The Charlie Bravo Story

Going Down the K-Hole

The New Mexico Backcountry Discovery Route, or NMBDR, is a 1300 mile combination of jeep trails, fire roads and single track across the most remote regions of New Mexico. Starting in Dell City, TX and ending at Antonito, CO, the BDR crosses mountain ranges, desert vistas, and every other land feature imaginable(but obviously no swamps), and usually takes 1-2 weeks to complete, based on weather and other acts of God.
A few years ago, Zach, my buddy Craig and myself decided to give it a go ; Charlie elected to sit this one out, as hot deserts aren’t her thing anyway. And we finished it, at least the New Mexico part.I had just crossed the Colorado border and was barreling towards the finish line of Antonito, less than ten miles away, when I noticed a bit too late that I was in the process of over-cooking a turn. I evidently over-corrected and BAM!, low-sided the motorcycle into the gravel hard and without dignity. When the dust finally settled, it revealed my sorry state of affairs, resting uncomfortably in the gravel and my bike somewhere out of my line of sight, engine still screaming. Even though my body was pointing east and west, my right leg and foot were spiraled and splayed unnaturally outwards towards the east, as is if to be forlornly pointing the direction I should have been going.
It would take twenty posts to describe all of the miraculous things that happened over the next few hours; I will say that if you ever feel the urge to have a motorcycle incident, plan ahead and have it in the backcountry of southern Colorado, as the paramedics, law enforcement officers, and other emergency personnel out there are without equal. Except this one particular Colorado state trooper, who actually came to the hospital ER to issue me a citation; the charge? “Driving too fast on a mountain highway”. Are you kidding me? “Mountain highway”? That’s just a dirt road back in Arkansas.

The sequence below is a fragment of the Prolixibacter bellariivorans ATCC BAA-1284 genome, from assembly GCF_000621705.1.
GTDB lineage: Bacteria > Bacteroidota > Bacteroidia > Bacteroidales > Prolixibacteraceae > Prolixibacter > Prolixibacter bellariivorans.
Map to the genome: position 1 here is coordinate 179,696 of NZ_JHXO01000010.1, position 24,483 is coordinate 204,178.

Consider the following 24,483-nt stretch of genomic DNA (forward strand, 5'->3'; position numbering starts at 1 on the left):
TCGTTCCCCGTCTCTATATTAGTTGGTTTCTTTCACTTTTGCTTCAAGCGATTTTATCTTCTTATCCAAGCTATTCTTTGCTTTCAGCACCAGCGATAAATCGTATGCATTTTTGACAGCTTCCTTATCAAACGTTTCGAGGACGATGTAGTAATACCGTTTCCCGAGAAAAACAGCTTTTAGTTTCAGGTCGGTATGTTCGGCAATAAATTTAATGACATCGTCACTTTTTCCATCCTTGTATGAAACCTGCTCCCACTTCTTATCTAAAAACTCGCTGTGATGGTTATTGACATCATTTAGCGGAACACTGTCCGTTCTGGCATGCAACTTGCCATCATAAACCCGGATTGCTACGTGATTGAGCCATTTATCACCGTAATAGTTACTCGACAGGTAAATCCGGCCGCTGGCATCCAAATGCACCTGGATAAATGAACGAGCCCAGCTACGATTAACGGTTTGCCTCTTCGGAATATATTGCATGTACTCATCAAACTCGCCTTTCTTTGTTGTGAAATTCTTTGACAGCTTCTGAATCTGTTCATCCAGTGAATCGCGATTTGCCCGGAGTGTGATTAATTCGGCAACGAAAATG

After multiple failed attempts to cut my heavy motorcycle boots from my gimped up leg left me screaming, the ER personel decided to bring out the big guns, pain management-wise. It was then that I was asked one of the most delightful questions I have ever heard in a medical setting: “do you have problems with hallucinations?” My response was, “I don’t, but you’re about to!”; anybody that has been around me for any length of time will tell you that my response to any type of anesthesia is, shall we say, not just a bit over the top, if not outright spectacular. My wife says I definitely charge admission.
Although I didn’t know it at the time, they hit me with a dose of Ketamine. If you ever get asked by a medical professional if you would like some “Special K” for breakfast, the proper response is “yes, please, and thank you”; it is simply wonderful. My spiraling journey down the K-hole deposited me directly into the heart of the pre-Spanish occupation of Central America, amidst the kingdom of the ancient Aztecs.
And it was fantastic; everything was in day-glo colors, massive apartment-like cliff dwellings rising up from a beautiful canopy of dense jungle, multicolored parrots flying through the sky.